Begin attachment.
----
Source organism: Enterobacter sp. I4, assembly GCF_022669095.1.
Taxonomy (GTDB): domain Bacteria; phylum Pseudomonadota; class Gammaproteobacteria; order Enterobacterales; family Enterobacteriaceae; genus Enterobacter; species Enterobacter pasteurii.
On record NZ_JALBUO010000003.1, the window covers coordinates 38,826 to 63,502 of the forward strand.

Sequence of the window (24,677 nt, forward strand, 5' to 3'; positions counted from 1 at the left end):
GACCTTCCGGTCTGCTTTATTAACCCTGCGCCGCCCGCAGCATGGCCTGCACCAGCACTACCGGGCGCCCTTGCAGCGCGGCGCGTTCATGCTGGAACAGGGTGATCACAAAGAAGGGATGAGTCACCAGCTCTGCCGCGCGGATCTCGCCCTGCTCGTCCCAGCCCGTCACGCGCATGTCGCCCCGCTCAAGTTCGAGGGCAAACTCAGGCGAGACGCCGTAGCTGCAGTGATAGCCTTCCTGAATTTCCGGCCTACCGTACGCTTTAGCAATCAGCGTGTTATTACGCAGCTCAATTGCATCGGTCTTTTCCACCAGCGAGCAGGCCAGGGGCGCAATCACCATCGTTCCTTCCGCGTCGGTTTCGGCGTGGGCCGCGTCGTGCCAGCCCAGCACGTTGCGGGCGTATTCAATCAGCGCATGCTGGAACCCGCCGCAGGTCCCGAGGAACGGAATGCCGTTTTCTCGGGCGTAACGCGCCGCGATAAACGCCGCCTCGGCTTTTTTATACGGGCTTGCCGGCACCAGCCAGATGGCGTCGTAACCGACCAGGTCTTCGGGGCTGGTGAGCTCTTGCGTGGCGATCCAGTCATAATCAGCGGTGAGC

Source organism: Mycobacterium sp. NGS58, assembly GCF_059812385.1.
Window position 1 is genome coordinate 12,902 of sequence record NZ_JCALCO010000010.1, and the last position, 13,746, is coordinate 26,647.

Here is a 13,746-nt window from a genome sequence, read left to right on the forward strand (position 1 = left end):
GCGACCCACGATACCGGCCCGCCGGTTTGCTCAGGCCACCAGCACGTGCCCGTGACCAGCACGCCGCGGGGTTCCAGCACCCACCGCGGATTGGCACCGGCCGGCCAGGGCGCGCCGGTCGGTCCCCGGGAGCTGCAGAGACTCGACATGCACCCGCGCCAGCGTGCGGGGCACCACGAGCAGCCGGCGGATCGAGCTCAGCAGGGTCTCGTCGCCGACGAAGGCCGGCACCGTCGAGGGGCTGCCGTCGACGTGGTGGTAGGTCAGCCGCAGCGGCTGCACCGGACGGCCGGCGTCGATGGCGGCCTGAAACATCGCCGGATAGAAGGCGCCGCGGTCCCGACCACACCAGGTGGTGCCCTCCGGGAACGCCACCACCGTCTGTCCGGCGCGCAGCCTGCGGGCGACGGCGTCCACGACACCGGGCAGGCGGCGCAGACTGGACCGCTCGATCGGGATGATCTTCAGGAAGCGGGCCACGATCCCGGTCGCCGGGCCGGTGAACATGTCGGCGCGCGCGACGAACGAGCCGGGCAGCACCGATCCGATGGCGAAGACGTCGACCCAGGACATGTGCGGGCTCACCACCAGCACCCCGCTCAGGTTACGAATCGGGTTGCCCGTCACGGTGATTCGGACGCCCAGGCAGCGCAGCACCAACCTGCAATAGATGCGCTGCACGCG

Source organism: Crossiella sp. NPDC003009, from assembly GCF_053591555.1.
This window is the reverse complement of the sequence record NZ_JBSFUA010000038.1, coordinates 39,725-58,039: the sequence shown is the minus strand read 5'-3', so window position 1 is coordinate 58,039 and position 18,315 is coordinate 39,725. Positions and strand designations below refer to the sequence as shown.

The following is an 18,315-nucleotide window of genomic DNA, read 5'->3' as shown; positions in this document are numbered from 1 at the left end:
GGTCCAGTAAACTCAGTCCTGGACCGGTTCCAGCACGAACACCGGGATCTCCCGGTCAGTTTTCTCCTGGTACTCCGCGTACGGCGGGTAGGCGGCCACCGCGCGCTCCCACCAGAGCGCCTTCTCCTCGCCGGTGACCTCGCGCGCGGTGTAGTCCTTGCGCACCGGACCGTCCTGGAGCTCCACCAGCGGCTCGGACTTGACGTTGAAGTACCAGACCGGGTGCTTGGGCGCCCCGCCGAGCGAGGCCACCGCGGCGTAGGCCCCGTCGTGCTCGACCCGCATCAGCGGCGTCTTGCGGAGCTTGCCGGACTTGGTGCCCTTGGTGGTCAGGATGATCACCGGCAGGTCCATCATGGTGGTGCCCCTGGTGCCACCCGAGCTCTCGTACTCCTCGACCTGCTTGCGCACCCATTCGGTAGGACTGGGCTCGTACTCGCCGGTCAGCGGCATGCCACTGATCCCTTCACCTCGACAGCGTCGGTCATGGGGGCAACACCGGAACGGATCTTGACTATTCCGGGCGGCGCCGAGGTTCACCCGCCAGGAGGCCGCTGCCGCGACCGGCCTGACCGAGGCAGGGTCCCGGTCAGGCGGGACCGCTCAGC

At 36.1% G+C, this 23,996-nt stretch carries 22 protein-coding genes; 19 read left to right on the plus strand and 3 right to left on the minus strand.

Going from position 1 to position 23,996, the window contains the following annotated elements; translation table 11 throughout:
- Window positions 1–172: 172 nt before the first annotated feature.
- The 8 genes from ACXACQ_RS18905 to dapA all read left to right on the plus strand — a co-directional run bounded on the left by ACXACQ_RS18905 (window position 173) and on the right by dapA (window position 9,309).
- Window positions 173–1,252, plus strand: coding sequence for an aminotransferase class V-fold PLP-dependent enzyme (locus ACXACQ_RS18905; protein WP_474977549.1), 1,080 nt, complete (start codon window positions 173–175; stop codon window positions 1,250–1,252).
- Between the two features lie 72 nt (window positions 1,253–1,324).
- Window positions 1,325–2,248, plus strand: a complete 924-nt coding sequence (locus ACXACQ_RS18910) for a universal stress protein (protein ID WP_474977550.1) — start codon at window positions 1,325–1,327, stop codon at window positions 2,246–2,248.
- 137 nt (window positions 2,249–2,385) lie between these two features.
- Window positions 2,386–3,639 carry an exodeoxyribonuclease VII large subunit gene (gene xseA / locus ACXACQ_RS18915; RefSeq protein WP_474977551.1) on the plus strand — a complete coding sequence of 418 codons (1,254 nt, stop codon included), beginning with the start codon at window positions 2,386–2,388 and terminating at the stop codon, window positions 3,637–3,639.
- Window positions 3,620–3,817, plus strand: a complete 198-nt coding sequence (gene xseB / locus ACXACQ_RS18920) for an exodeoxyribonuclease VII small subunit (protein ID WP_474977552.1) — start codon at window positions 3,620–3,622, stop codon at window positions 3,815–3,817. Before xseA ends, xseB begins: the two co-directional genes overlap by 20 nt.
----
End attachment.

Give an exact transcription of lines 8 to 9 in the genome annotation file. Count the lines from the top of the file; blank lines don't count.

Here is a 13,746-nt window from a genome sequence, read left to right on the forward strand (position 1 = left end):
GCGACCCACGATACCGGCCCGCCGGTTTGCTCAGGCCACCAGCACGTGCCCGTGACCAGCACGCCGCGGGGTTCCAGCACCCACCGCGGATTGGCACCGGCCGGCCAGGGCGCGCCGGTCGGTCCCCGGGAGCTGCAGAGACTCGACATGCACCCGCGCCAGCGTGCGGGGCACCACGAGCAGCCGGCGGATCGAGCTCAGCAGGGTCTCGTCGCCGACGAAGGCCGGCACCGTCGAGGGGCTGCCGTCGACGTGGTGGTAGGTCAGCCGCAGCGGCTGCACCGGACGGCCGGCGTCGATGGCGGCCTGAAACATCGCCGGATAGAAGGCGCCGCGGTCCCGACCACACCAGGTGGTGCCCTCCGGGAACGCCACCACCGTCTGTCCGGCGCGCAGCCTGCGGGCGACGGCGTCCACGACACCGGGCAGGCGGCGCAGACTGGACCGCTCGATCGGGATGATCTTCAGGAAGCGGGCCACGATCCCGGTCGCCGGGCCGGTGAACATGTCGGCGCGCGCGACGAACGAGCCGGGCAGCACCGATCCGATGGCGAAGACGTCGACCCAGGACATGTGCGGGCTCACCACCAGCACCCCGCTCAGGTTACGAATCGGGTTGCCCGTCACGGTGATTCGGACGCCCAGGCAGCGCAGCACCAACCTGCAATAGATGCGCTGCACGCG